I would think that police training would be socioculturally guided as well. Police officers should feel the same societal obligations that health professionals feel. Well, cadet training does not include an in-depth understanding of diversity in New York City, the melting pot. Time is not taken to ensure effective cultural-competency training. In fact, a criticism of cadet training by a retired sergeant was that six months is insufficient to ensure preparation for patrolling culturally diverse neighborhoods. From the retired sergeant's perspective, the outcome is overwhelming fear. Rookies are afraid to be on the street. The example put forth was that it's like putting a drunk behind the wheel of a car. Let's think about this: In such a scenario, would any of us be safe? Do we want to be protected by scared cops with loaded guns? Whether you are perceived to be privileged or underprivileged, I am confident that your answer is no. The retired sergeant suggested that scared rookies find different employment, but that's not the answer. The problem is two-fold. In our ongoing, exhaustive discussions of police-community relations, a more representative police force is always a suggested solution. With 24.5 percent of New York City's population being Black, the fact that only 7 percent of the recent graduating class of NYPD cadets is Black is unacceptable. Inappropriate assignments are also a problem; more seasoned officers should patrol more challenging neighborhoods.

So here is an awful scenario resulting from bias and stress: A scared rookie, investigating a building with an unlit staircase, shoots and kills an approaching young black man, Akai Gurley. What does the rookie say? He felt threatened for his life? As long as the rookie can maintain this claim, he may not be convicted for the senseless killing. Can we dispute his claim of fear? Most likely it's an honest account of his feelings. However, we can't continue down these destructive paths.

Some may say rookies are not the only ones shooting unarmed men of color. Seasoned officers commit such crimes, like the ones who riddled Amadou Diallo's body with bullets. However, I will tell you that post-traumatic stress is real. Dealing with the stress and emotional pain that is a part of the difficult job of being a cop plays out in policing. What is being done to support officers? I checked. The NYPD has an Early Intervention Unit with peer counselors and invites officers to utilize these services. But there is a problem with the voluntary utilization of such services: Not everyone at risk will perceive themselves to be at risk. In fact, they may believe themselves to be effectively coping, until challenged. The retired sergeant made an insightful point: Psychological examinations are done upon entry into the academy, but they're not conducted regularly -- another problem, as PTSD is said to affect many people working for several years in public safety. The retired sergeant also believes that officers should be given sabbatical, similar to academics. This will allow for rest and a temporary change of environment.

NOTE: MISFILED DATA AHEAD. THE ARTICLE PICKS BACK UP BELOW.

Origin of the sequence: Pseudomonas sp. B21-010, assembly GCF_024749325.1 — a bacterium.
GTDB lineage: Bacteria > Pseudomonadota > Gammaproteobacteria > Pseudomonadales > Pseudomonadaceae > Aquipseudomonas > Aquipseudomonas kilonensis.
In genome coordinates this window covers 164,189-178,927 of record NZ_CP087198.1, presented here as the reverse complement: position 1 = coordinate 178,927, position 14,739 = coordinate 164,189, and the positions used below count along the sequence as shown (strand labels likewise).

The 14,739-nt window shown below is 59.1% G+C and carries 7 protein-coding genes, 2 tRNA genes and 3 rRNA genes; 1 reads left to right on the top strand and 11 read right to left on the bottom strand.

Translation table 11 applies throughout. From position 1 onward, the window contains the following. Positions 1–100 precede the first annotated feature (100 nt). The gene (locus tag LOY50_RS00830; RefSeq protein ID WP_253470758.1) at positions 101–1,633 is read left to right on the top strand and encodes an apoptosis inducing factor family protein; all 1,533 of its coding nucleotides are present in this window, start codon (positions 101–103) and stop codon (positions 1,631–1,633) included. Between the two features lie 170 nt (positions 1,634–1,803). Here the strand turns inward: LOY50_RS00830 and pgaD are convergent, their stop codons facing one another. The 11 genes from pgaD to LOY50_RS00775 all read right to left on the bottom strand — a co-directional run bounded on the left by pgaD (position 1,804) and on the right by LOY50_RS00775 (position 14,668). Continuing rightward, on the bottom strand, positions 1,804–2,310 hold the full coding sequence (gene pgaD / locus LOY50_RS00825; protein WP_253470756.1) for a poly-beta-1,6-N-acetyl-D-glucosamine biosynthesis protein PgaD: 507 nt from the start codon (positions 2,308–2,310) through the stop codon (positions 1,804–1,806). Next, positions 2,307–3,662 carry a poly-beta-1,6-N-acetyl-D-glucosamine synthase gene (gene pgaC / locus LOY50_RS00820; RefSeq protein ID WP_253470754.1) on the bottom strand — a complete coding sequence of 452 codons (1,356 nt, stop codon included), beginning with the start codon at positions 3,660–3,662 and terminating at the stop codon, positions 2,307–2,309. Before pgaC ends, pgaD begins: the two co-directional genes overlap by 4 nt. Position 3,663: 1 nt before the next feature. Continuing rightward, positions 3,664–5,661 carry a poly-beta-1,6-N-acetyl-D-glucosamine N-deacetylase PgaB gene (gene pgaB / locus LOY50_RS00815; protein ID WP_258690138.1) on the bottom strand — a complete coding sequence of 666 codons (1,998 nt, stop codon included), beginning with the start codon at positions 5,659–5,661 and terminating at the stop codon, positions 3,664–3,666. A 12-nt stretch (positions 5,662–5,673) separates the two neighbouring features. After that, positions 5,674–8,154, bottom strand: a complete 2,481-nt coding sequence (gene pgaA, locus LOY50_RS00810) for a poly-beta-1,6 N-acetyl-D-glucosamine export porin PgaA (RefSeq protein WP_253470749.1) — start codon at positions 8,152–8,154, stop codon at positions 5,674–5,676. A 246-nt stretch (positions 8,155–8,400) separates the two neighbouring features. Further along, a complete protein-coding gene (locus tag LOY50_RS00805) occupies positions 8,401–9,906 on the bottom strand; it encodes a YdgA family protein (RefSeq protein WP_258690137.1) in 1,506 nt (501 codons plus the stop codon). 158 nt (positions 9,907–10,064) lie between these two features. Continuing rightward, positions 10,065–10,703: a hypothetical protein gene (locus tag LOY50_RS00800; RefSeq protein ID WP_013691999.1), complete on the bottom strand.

So the public health crisis is more pervasive than I once believed. I am now challenged to identify interventions -- essential to addressing all aspects of police-community relations. We clearly need to hold the NYPD accountable; we need to hold the administrators and decision makers accountable for needed improvements in police management. We are all victims, cops and citizens alike, at the hands of the decision makers. They should be prosecuted.